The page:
Daily Archives: September 21, 2006

ACRL Creates More Opportunity For Online Learning

At its 2005 national conference ACRL took a bold leadership role in championing the idea of online learning by offering a virtual conference that ran simultaneously with its physical conference. I had the pleasure of taking part in that virtual conference by presenting the same program we had offered the day before in front of a cavernous room. How different it was to present to a group of 50 or so dispersed across the globe (yes, we had attendees from outside the US) where none of us could see each other. In some ways the virtual program was more intimate than the physical one as the opportunities for discussion were far greater. I think that virtual conference proved there was a good market for offering online programming to librarians who are not able to travel to F2F programs. Since then ACRL has offered a variety of online learning programs, from information literacy workshops to multi-day conferences. So I was excited to see that ACRL is once again venturing into the online learning arena with a new, one-day virtual institute.

Here is what the press release had to say:

Registration is now open for the ACRL Fall Virtual Institute, “The User at the Center,” which will be held completely online on November 9, 2006. The institute will focus on how libraries can use technologies and practice to put the user at the center of the information enterprise on campus. Maximize your ability to meet your mission on campus by discovering new tools and new ways of thinking about users and their behaviors.The ACRL Fall Virtual Institute will provide participants with a framing featured speaker, Jeffrey Trzeciak, University Librarian at McMaster University, as well as concurrent sessions focusing on topics varying from vlogging to wikis to user perceptions. Complete program descriptions are online at http://www.ala.org/ala/acrl/acrlevents/fallvirtualinstitute.htm.

I’m planning to register even though I’ve already got a few hours of instruction to do that day. But that’s one of the great things about virtual conferences; unlike F2F conferences you can attend everything and miss nothing. How’s that? Virtual conferences offer archives of all the sessions so I’ll be able to review, at my own convenience, any presentations I missed – I just won’t be able to get in on the discussions. Speaking of discussions, for those who are going to attend please consider having a headset available so that you can join the discussions. It can really be a big help to the speakers to have attendees with headsets who can join in the conversation. For more thoughts on how to be a better virtual conference speaker or attendee see a previous ACRLog post on that topic. Check out this article on virtual conferencing for more insights into getting the most out of virtual conferencing – as a presenter or attendee.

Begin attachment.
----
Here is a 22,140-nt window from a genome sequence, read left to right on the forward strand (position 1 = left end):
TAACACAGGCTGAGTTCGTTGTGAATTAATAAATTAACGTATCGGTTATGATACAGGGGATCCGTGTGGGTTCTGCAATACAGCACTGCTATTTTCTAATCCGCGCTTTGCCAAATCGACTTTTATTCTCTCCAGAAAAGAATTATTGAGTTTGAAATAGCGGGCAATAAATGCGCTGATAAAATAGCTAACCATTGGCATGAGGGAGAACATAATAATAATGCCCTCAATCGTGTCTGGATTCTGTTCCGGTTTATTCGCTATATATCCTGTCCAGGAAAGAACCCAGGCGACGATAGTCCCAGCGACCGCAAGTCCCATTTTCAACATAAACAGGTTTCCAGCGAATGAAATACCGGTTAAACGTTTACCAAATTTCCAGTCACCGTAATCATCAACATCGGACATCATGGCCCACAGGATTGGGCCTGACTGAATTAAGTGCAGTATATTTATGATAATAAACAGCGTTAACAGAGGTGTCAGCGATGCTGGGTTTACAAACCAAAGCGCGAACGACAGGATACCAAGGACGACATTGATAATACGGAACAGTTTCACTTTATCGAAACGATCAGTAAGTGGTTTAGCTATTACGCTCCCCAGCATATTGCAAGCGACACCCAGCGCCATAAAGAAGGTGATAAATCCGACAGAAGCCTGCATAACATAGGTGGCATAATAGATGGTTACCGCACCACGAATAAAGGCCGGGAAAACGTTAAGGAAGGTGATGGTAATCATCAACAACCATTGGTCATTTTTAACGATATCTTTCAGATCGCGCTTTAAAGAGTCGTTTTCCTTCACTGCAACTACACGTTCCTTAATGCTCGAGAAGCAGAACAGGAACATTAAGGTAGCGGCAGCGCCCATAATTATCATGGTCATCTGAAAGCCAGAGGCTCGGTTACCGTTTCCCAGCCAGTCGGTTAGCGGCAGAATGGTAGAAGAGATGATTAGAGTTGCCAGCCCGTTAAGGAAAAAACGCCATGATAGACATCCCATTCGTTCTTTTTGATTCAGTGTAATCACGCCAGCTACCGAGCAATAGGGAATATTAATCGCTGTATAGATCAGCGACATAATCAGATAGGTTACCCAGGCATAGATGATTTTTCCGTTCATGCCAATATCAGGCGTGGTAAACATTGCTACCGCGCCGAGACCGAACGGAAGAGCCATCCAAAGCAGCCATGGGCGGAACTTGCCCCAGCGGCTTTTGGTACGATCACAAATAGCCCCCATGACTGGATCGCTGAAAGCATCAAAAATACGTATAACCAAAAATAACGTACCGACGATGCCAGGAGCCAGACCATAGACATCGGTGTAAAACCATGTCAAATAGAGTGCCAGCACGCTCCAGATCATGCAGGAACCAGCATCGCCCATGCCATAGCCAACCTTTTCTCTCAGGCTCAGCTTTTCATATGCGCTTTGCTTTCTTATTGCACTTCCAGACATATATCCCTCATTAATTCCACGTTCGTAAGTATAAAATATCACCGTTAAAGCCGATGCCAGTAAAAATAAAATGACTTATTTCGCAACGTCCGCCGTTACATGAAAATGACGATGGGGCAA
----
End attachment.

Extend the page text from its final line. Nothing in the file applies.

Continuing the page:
And for once folks, let’s not get into that discussion about why the conference isn’t free. I think we’ve covered that territory before – and if you take a look at what you’re getting – and that you don’t have to pay out all those usual F2F conference costs – it strikes me as a pretty good professional development value.

Your Library Needs More Shush Factor

I tend to be in agreement with most of the opinion pieces that show up over at The Irascible Professor. That’s probably because most of them are written by curmudgeony old academics like myself. But even I had to raise an eyebrow when I read “You Can’t Take That Away From Me“, the latest commentary by Jane Goodwin. In essence, it’s a nostalgic tribute to the quiet library of yesteryear where “Back in the day, the librarians kicked people out if they chose to behave like barbarians.”

Granted, the noise level in many academic libraries (Goodwin is mostly reminiscing about her childhood public library) has definitely gone up a few notches, but I don’t recall having had to eject any barbarians just lately. I wonder if in fact the author is simply overreacting to the changes that libraries have experienced as we move from quiet book warehouses to places where students gather to see and be seen while they tap away on keyboards, congregate to go through presentations and occasionally annoy us with their cell phone calls. But would any of us trade our somewhat noisy but busy libraries for the silent, tomb-like library of yesteryear? Only a month ago it was one week before students returned to campus and the library was so empty and hushed as if to seem it served no purpose whatsoever. I was delighted to have the voices, cacophony and frenzied action return. There may even have been an act or two that bordered on the barbaric – but we embraced it just the same.

But let’s not overlook, in our haste to make the library more fun and exciting for the users, the value of quiet study space. For many students the library remains a solitary beacon on campus where serious study in an intellectual atmosphere is conducted. We needn’t return to the days for which Goodwin longs, when librarians mostly excelled at shushing people and maintaining a peaceful sanctuary. But we should continue to maintain a dual-purpose atmosphere in which those who want to make a little more noise, which sometimes includes librarians, can co-exist with those who seek silent space. To really serve the true meaning of “library as place” it is necessary to be equally inviting to both crowds while alienating neither of them.